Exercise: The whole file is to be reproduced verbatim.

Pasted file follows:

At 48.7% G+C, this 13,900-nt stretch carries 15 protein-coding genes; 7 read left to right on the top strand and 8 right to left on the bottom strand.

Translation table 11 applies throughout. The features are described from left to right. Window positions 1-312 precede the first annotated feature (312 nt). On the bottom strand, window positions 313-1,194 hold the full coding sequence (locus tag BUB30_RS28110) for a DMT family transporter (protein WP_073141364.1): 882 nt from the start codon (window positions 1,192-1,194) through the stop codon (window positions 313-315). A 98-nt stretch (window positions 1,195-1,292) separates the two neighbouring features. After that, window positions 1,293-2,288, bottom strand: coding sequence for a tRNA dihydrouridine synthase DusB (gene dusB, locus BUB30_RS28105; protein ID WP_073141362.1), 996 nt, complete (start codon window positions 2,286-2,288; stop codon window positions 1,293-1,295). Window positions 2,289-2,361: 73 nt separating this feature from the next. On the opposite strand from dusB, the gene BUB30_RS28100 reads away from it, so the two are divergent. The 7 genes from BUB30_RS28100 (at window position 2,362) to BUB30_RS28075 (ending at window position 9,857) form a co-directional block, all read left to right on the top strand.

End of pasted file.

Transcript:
At 48.7% G+C, this 13,900-nt stretch carries 15 protein-coding genes; 7 read left to right on the top strand and 8 right to left on the bottom strand.

Translation table 11 applies throughout. The features are described from left to right. Window positions 1-312 precede the first annotated feature (312 nt). On the bottom strand, window positions 313-1,194 hold the full coding sequence (locus tag BUB30_RS28110) for a DMT family transporter (protein WP_073141364.1): 882 nt from the start codon (window positions 1,192-1,194) through the stop codon (window positions 313-315). A 98-nt stretch (window positions 1,195-1,292) separates the two neighbouring features. After that, window positions 1,293-2,288, bottom strand: coding sequence for a tRNA dihydrouridine synthase DusB (gene dusB, locus BUB30_RS28105; protein ID WP_073141362.1), 996 nt, complete (start codon window positions 2,286-2,288; stop codon window positions 1,293-1,295). Window positions 2,289-2,361: 73 nt separating this feature from the next. On the opposite strand from dusB, the gene BUB30_RS28100 reads away from it, so the two are divergent. The 7 genes from BUB30_RS28100 (at window position 2,362) to BUB30_RS28075 (ending at window position 9,857) form a co-directional block, all read left to right on the top strand.